It is true that the federal Child Abuse Prevention and TreatmentAct (CAPTA) requires states to have mandated reporting laws in order to get some federal funds – but only funds given via CAPTA itself.  And for the entire US of A, the total amount available under CAPTA in 2019 was $178 million.   

Access to only part of that $178 million requires having a mandatory reporting law. 

It appears that Massachusetts expected to get about $1.5 million in CAPTA funding in 2019 according to this DCF document. [UPDATE, FEB 9, 2024: As of FFY 2022, the amount Massachusetts could, theoretically, lose if it got rid of mandatory reporting has risen - to $1.7 million.]

Of course, it’s possible that this document doesn’t cover every penny Massachusetts gets under CAPTA.  And the figure may go up in 2021 because CAPTA got a funding boost as part of the COVID relief bill.  But whatever the exact amount, it’s the difference between a drop in the bucket and two drops in the bucket.  And the amount saved in not chasing down false reports and engaging in less needless surveillance of families probably would more than make up for it.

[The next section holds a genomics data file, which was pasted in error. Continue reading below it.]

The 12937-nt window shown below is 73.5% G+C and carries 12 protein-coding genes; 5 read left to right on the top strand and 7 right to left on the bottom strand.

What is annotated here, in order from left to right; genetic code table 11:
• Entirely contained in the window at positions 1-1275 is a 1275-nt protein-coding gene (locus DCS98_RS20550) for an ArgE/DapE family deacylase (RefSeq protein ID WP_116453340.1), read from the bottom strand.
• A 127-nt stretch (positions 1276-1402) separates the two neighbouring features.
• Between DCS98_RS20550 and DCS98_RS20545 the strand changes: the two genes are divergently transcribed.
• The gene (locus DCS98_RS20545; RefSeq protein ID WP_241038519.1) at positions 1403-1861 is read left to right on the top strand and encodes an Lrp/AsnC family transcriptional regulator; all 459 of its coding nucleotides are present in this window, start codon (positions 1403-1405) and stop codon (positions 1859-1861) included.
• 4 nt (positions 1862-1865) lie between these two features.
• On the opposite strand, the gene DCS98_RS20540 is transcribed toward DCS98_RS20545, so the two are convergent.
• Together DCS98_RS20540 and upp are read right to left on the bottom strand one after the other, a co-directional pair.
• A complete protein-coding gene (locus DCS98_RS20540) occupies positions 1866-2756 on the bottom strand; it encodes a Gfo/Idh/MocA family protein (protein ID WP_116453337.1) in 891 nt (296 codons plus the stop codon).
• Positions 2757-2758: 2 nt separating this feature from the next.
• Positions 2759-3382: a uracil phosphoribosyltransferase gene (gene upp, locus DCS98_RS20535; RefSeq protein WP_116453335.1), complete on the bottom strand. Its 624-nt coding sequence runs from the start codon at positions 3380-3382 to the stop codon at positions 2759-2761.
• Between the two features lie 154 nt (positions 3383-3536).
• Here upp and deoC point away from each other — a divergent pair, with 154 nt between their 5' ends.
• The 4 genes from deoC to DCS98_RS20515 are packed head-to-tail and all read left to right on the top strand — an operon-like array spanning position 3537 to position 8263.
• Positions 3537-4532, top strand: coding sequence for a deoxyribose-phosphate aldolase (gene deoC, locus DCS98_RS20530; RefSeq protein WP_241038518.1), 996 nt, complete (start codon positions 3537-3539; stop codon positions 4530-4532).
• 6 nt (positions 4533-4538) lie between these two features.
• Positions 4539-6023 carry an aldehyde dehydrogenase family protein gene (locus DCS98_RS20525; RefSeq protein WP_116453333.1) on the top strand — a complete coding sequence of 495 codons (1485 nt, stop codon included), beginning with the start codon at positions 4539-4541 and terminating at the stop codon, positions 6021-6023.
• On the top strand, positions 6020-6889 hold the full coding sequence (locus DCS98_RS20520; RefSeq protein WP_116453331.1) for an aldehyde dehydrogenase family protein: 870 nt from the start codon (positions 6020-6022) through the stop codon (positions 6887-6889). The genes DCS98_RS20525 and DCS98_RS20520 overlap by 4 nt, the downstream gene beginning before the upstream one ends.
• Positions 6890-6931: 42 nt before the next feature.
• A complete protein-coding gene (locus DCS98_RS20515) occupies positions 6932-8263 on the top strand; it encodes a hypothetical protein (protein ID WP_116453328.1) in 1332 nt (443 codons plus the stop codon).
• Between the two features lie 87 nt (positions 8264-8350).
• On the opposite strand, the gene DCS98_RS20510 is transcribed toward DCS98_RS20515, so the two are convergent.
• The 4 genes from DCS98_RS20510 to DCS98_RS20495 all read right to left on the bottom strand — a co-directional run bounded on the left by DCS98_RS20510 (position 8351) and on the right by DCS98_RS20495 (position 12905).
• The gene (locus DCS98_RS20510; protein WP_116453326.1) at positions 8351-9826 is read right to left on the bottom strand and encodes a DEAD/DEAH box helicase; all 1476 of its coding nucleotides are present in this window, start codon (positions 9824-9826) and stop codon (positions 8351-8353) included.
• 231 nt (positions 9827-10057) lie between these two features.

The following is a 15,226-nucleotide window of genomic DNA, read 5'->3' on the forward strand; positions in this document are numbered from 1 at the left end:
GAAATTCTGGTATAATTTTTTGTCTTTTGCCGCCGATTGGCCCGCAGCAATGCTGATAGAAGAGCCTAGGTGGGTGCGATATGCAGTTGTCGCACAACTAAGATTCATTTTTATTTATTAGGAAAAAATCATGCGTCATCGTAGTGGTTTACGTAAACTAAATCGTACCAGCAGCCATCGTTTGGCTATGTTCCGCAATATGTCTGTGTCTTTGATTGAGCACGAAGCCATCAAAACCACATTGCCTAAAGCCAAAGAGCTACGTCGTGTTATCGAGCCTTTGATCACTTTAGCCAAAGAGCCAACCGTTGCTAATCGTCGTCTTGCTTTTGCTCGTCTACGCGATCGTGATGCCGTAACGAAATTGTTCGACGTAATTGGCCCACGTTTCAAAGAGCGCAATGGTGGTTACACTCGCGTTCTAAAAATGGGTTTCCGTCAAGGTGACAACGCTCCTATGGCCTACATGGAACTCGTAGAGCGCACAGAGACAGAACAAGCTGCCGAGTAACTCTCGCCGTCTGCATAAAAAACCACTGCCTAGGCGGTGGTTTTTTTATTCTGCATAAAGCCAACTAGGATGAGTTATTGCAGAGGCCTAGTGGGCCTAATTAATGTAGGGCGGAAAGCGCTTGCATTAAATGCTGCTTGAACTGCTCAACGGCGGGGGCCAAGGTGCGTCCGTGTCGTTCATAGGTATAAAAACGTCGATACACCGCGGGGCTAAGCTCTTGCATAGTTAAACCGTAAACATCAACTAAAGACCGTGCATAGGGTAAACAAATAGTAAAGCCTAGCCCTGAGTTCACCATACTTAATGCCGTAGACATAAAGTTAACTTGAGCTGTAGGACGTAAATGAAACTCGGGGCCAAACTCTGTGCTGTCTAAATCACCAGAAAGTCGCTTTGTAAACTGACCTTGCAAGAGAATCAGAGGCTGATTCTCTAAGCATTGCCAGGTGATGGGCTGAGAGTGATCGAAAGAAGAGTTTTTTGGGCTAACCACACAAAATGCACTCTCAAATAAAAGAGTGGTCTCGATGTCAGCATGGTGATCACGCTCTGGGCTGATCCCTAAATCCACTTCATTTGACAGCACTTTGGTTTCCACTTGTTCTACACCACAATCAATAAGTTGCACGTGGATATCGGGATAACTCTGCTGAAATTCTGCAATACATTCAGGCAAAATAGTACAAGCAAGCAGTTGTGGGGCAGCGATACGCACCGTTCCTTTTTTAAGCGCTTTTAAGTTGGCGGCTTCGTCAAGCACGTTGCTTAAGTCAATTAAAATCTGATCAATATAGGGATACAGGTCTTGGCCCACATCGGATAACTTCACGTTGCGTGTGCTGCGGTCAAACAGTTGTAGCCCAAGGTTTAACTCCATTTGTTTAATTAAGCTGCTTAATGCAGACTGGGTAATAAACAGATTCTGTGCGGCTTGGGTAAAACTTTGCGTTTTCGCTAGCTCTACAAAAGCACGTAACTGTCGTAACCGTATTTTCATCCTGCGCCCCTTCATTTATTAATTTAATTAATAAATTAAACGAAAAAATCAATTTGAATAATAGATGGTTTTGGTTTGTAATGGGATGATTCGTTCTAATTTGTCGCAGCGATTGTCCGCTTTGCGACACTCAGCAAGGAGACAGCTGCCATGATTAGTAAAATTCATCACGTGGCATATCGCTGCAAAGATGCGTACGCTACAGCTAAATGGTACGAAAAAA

Wednesday, May 5, 2021

UPDATED: Yes, Ma’Khia Bryant’s family poverty was confused with neglect – and yes, that contributed to her death while in foster care

Both nationally and in Ohio, Gov. Mike DeWine
has been part of the problem

UPDATE, MAY 8, 2021: A team of New York Times reporters did indeed look wider and deeper. They have a comprehensive account of the crucial role played in this tragedy by the failure of the "child welfare" system.